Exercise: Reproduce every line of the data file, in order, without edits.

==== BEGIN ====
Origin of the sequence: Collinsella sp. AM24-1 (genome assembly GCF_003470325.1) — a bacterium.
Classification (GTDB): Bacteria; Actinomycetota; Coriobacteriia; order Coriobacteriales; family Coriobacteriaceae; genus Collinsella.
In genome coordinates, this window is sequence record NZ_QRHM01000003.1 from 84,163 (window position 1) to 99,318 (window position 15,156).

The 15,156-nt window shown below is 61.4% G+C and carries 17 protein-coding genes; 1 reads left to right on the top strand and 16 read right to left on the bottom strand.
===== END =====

Origin of the sequence: Collinsella sp. AM24-1 (genome assembly GCF_003470325.1) — a bacterium.
Classification (GTDB): Bacteria; Actinomycetota; Coriobacteriia; order Coriobacteriales; family Coriobacteriaceae; genus Collinsella.
In genome coordinates, this window is sequence record NZ_QRHM01000003.1 from 84,163 (window position 1) to 99,318 (window position 15,156).

The 15,156-nt window shown below is 61.4% G+C and carries 17 protein-coding genes; 1 reads left to right on the top strand and 16 read right to left on the bottom strand.